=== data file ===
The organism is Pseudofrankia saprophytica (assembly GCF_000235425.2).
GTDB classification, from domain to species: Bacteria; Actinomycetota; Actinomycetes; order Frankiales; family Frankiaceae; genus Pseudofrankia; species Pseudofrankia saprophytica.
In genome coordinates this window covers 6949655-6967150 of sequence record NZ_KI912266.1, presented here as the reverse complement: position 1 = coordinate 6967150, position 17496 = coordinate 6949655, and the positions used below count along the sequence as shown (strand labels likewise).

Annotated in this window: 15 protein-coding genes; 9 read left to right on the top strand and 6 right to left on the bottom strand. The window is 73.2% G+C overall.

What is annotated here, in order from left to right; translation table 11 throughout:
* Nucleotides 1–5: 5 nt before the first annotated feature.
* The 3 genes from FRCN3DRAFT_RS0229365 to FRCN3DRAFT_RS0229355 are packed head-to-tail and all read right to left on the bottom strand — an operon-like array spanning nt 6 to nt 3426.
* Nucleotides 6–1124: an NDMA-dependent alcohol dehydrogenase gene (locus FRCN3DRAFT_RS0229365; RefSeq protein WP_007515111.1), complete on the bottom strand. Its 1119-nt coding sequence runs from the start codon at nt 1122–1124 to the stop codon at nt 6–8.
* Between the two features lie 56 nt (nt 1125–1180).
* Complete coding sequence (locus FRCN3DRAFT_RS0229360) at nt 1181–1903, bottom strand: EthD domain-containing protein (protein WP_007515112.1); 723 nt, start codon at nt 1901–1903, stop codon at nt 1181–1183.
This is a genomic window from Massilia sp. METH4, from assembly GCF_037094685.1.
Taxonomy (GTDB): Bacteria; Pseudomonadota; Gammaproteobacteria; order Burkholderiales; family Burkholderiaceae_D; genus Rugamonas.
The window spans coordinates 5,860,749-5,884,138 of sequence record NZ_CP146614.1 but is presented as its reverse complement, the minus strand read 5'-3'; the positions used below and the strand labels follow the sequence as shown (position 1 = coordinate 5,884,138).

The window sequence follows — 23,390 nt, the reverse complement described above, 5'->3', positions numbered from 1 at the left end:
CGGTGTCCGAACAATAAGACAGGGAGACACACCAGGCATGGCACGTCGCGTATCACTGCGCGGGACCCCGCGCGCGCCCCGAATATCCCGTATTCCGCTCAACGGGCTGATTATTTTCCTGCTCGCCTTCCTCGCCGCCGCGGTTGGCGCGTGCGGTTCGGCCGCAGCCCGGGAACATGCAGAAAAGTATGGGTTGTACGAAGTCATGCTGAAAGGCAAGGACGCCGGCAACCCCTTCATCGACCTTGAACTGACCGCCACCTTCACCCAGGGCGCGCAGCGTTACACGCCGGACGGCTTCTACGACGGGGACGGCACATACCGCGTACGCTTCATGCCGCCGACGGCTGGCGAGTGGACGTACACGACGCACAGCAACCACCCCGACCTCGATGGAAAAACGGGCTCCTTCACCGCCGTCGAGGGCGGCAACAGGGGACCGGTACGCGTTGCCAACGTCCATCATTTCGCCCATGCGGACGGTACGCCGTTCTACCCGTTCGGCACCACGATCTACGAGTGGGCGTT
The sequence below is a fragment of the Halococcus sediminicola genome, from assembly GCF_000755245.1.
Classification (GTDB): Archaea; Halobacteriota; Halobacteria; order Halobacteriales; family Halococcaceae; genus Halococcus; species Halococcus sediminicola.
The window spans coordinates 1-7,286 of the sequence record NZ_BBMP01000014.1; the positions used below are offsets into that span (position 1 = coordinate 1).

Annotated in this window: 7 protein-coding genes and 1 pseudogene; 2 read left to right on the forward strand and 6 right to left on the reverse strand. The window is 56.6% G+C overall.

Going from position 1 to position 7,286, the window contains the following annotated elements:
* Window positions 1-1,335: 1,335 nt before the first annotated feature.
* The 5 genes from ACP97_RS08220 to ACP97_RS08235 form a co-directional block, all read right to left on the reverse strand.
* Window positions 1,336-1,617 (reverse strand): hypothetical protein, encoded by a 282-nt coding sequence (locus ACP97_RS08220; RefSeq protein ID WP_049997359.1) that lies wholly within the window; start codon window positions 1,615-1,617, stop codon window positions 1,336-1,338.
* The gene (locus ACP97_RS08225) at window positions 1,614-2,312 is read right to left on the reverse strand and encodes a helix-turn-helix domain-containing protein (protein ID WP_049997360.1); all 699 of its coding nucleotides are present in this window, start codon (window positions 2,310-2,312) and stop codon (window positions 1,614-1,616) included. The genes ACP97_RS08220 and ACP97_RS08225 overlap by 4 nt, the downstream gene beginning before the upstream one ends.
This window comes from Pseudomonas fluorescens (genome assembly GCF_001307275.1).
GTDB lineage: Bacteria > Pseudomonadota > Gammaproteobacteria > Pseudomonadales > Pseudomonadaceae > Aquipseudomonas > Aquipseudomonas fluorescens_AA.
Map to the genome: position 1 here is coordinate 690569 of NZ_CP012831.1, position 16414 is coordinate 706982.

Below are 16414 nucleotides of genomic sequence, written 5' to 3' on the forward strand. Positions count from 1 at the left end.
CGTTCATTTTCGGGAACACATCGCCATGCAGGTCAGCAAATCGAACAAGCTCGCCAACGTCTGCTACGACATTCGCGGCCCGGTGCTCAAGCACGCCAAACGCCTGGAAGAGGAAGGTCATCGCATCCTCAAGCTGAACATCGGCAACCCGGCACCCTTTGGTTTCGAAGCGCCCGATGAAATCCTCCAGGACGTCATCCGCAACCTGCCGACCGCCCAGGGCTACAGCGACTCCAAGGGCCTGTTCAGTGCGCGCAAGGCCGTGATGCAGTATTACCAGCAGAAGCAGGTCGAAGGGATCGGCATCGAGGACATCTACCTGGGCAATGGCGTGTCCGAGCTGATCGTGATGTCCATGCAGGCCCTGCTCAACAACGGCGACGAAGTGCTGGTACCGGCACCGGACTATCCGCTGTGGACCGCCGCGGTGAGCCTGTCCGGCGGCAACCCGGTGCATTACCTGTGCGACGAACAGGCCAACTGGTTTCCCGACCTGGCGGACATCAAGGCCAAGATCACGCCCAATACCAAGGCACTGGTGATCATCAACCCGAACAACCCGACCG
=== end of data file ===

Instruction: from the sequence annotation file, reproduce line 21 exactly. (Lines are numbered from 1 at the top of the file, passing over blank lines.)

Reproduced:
* Window positions 1-1,335: 1,335 nt before the first annotated feature.